Photon counting in one or in arrays of pixels is useful in a number of applications, from more traditional ones, such as low-light-level and fluorescence imaging, superresolution microscopy, 3D time-of-flight sensing, and NIR optical tomography [1-6], to niche applications, such as voltage-sensitive-dye (VSD)-based imaging [7,8], particle image velocimetry , instantaneous gas imaging [10,11], fluorescence-based time-resolved imaging (both single- and multiphoton, and lifetime, and correlation based) [12-14], and applications based on time domain interferometry, like the Hanbury Brown-Twiss interferometry, for the analysis of microlight and macrolight sources as well as for stellar bodies [15-17]. In this context, and in the context of consumer applications, compactness, weight, and power consumption have prompted a boost to the development of solid-state photon-counting sensors, where 186photoelectrons are multiplied in single-sided abrupt junctions operating at high electric fields that can sustain impact ionization. These structures are generally based on a technology that is known as Geiger-mode avalanche photodiode or single-photon avalanche diode (SPAD), whereas the first devices of this kind were vertically integrated in dedicated processes, e.g., reach-through avalanche photodiode (RAPD) based on p+-π-p-n .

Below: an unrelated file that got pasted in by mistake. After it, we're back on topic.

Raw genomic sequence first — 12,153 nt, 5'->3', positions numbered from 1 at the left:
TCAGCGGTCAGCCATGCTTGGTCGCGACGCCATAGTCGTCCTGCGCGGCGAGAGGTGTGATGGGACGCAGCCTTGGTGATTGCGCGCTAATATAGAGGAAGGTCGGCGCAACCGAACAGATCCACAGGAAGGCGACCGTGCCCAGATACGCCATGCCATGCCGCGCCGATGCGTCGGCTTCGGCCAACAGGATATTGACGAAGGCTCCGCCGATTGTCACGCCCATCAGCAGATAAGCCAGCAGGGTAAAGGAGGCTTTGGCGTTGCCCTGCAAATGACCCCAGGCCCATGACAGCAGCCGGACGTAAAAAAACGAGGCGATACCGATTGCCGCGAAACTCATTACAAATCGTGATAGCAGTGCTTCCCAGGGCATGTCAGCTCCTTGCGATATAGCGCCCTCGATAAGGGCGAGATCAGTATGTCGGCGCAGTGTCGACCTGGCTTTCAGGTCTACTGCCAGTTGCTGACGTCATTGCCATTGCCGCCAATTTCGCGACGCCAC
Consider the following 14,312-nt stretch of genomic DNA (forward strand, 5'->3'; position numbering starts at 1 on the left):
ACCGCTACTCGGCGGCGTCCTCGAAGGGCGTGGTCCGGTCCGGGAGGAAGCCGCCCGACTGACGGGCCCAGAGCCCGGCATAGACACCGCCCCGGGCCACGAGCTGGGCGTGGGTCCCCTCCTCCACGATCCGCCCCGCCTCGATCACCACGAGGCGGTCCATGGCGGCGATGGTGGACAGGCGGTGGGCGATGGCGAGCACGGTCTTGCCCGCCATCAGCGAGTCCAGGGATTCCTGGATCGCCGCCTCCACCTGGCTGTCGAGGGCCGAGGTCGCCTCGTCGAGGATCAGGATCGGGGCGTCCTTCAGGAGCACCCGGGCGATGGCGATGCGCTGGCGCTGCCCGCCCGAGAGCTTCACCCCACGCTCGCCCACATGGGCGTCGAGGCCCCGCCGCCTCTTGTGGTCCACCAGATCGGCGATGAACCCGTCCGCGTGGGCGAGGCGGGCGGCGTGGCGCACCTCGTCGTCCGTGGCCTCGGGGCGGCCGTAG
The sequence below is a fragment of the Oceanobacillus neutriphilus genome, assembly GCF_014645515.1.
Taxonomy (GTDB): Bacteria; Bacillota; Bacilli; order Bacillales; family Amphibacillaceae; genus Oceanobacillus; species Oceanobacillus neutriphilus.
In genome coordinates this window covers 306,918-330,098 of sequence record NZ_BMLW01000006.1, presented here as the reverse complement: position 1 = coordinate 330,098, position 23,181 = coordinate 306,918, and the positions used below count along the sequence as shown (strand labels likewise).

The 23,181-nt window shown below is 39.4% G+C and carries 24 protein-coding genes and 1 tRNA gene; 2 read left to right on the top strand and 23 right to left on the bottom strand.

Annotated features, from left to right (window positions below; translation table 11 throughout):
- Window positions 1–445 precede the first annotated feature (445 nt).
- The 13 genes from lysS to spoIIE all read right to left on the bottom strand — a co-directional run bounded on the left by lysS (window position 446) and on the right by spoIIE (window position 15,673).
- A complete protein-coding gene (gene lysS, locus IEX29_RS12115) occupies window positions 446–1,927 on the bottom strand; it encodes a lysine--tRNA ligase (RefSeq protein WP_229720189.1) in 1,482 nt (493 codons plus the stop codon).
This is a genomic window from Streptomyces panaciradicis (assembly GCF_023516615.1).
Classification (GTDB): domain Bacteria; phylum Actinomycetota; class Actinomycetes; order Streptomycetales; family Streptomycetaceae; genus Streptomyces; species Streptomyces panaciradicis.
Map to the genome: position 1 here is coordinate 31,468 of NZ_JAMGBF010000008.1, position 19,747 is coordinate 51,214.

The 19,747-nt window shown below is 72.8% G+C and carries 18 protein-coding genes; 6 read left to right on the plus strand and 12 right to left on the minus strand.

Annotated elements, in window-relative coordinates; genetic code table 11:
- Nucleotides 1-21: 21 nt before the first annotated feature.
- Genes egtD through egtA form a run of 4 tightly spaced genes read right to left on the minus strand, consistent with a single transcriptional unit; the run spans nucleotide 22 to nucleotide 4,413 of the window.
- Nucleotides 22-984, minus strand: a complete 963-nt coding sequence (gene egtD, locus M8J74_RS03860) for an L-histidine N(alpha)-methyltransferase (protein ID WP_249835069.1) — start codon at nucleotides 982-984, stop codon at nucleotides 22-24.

|Title of host publication||Analog Electronics for Radiation Detection|
|Place of Publication||Boca Raton|
|Number of pages||17|
|Publication status||Published - 2016|